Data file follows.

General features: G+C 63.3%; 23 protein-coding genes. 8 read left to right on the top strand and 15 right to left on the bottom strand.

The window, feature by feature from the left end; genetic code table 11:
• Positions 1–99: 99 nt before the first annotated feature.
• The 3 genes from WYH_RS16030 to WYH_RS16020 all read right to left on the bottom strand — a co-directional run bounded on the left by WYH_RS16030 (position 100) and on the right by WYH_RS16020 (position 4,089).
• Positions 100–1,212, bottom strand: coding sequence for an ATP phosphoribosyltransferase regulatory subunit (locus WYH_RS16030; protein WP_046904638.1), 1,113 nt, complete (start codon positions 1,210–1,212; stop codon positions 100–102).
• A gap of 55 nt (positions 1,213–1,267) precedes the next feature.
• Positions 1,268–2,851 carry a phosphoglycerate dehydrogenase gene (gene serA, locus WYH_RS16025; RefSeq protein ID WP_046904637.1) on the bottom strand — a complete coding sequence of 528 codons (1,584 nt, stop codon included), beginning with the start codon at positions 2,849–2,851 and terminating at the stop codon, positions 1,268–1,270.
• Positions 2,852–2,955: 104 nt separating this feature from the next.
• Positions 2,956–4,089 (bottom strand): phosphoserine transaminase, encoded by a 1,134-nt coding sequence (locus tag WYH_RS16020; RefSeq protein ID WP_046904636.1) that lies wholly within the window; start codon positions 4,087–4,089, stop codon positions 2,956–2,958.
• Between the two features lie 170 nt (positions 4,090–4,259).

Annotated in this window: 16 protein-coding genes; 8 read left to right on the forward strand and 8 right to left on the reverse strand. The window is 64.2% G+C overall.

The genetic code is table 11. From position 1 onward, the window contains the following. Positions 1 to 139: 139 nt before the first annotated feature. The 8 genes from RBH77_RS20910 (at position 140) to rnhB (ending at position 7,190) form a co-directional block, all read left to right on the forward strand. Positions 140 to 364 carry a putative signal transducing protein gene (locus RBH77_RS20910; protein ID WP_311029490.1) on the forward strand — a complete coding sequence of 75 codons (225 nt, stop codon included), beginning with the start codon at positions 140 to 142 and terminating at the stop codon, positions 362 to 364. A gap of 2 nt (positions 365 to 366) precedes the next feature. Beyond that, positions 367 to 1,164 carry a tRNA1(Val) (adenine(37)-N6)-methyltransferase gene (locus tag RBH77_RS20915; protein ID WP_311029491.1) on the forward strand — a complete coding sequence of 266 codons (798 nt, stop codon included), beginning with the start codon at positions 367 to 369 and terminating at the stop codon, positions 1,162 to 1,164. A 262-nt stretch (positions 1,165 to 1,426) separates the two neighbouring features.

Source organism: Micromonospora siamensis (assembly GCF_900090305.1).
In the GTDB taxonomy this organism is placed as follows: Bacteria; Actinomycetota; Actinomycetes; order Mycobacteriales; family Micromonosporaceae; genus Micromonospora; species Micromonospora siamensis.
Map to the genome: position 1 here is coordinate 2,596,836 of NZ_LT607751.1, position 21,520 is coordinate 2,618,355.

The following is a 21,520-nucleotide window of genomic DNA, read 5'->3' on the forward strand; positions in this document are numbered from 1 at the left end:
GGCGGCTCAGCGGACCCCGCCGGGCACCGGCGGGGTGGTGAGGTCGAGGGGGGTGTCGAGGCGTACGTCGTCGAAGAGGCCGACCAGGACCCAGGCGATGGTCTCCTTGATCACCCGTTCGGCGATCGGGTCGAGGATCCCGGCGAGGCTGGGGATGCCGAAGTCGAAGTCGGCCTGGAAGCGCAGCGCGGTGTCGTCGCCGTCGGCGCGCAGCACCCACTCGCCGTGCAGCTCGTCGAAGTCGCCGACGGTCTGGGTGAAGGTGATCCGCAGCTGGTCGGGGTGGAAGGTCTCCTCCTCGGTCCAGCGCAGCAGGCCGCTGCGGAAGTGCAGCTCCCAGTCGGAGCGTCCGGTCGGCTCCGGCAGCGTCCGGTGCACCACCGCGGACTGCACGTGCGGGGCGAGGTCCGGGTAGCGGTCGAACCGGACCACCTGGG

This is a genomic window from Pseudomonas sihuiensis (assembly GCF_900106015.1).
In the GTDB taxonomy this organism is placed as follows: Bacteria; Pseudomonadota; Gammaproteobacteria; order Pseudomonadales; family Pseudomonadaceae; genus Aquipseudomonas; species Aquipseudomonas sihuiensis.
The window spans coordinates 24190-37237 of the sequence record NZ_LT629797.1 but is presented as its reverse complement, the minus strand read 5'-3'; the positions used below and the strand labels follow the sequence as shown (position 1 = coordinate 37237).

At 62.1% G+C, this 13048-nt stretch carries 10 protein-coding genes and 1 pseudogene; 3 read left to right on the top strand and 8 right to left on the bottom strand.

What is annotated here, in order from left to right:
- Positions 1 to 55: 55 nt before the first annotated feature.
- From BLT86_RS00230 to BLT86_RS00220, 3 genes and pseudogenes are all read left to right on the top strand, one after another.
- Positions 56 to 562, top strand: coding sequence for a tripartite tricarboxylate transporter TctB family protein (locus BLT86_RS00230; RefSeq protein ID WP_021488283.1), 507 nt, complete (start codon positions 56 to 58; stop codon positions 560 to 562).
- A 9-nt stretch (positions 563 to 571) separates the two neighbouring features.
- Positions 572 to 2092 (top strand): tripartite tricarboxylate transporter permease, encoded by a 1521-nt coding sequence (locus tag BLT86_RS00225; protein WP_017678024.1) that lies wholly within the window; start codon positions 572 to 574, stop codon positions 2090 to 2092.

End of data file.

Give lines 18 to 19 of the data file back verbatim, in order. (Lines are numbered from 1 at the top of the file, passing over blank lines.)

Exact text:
This is a genomic window from Pseudomonas sihuiensis (assembly GCF_900106015.1).
In the GTDB taxonomy this organism is placed as follows: Bacteria; Pseudomonadota; Gammaproteobacteria; order Pseudomonadales; family Pseudomonadaceae; genus Aquipseudomonas; species Aquipseudomonas sihuiensis.